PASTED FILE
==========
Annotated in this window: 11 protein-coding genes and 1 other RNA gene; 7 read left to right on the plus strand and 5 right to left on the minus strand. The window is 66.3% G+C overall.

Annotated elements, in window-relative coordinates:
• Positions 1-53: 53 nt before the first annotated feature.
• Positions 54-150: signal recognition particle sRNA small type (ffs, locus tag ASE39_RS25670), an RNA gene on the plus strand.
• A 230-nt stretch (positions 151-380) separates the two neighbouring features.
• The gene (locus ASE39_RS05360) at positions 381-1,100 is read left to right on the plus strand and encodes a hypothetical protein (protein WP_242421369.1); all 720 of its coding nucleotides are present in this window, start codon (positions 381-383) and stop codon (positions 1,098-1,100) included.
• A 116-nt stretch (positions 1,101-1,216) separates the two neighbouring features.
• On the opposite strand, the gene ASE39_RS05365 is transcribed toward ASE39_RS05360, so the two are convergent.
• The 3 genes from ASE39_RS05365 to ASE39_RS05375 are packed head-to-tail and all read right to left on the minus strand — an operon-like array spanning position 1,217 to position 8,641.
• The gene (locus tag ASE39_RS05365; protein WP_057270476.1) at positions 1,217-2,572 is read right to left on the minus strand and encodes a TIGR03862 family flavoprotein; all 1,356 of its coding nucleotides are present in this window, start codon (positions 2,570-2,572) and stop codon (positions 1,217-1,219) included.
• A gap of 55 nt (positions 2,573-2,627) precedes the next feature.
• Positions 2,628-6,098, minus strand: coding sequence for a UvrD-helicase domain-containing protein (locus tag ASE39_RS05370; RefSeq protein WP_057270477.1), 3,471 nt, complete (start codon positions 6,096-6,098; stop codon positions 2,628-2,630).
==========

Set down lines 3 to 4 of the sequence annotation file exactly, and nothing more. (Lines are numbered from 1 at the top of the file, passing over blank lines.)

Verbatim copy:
• Positions 1-53: 53 nt before the first annotated feature.
• Positions 54-150: signal recognition particle sRNA small type (ffs, locus tag ASE39_RS25670), an RNA gene on the plus strand.